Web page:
To provide for the Punishment of counterfeiting the Securities and current Coin of the United States;

To establish Post Offices and Post Roads;

To promote the Progress of Science and useful Arts, by securing for limited Times to Authors and Inventors the exclusive Right to their respective Writings and Discoveries;

To constitute Tribunals inferior to the supreme Court;

To define and punish Piracies and Felonies committed on the high Seas, and Offenses against the Law of Nations;

To declare War, grant Letters of Marque and Reprisal, and make Rules concerning Captures on Land and Water;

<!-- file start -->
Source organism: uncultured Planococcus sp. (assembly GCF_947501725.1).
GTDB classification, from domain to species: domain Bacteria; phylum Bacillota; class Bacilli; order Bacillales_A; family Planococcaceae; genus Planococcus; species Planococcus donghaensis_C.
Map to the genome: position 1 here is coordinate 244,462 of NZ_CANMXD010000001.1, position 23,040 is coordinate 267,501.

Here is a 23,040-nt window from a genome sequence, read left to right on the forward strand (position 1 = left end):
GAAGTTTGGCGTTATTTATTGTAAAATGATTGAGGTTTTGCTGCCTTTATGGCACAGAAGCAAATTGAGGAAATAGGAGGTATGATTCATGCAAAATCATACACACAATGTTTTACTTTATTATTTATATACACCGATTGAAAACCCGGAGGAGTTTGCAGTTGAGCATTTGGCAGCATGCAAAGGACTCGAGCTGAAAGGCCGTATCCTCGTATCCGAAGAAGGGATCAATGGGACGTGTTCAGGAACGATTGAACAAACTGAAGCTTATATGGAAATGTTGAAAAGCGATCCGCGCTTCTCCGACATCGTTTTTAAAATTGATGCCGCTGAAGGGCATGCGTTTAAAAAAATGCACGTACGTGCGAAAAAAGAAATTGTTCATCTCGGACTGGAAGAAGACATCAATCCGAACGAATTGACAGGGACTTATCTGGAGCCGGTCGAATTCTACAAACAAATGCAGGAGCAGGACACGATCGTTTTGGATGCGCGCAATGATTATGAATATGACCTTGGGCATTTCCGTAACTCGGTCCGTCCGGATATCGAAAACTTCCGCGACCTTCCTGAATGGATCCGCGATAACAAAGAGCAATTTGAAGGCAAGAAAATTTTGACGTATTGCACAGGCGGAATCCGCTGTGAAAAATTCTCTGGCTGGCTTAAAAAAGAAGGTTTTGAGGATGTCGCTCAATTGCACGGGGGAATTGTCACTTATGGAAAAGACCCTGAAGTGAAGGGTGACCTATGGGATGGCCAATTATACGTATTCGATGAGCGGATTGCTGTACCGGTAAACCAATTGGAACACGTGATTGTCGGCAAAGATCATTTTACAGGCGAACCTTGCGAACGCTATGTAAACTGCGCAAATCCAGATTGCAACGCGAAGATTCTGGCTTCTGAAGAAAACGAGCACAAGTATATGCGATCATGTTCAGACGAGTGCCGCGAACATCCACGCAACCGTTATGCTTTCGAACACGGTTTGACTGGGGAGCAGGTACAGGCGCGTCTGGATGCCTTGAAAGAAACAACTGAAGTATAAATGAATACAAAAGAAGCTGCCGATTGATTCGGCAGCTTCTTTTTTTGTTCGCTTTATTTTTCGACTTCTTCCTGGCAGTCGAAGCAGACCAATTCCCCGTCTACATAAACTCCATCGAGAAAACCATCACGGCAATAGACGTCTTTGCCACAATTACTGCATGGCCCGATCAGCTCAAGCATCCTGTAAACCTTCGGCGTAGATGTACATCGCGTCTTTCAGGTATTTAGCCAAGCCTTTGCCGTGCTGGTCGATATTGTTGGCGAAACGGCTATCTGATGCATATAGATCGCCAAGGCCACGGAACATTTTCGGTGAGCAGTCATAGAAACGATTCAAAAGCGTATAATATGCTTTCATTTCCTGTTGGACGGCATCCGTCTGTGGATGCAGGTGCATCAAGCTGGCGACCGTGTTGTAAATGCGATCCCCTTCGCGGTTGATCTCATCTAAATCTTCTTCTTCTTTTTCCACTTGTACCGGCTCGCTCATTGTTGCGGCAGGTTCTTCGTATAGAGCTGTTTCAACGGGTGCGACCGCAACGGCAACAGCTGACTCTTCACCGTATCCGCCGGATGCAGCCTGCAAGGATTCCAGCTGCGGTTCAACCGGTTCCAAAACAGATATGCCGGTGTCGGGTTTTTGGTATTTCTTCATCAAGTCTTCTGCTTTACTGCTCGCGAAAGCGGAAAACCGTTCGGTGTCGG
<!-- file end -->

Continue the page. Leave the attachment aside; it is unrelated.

To raise and support Armies, but no Appropriation of Money to that Use shall be for a longer Term than two Years;

To provide and maintain a Navy;

To make Rules for the Government and Regulation of the land and naval Forces;

To provide for calling forth the Militia to execute the Laws of the Union, suppress Insurrections and repel Invasions;

To provide for organizing, arming, and disciplining, the Militia, and for governing such Part of them as may be employed in the Service of the United States, reserving to the States respectively, the Appointment of the Officers, and the Authority of training the Militia according to the discipline prescribed by Congress;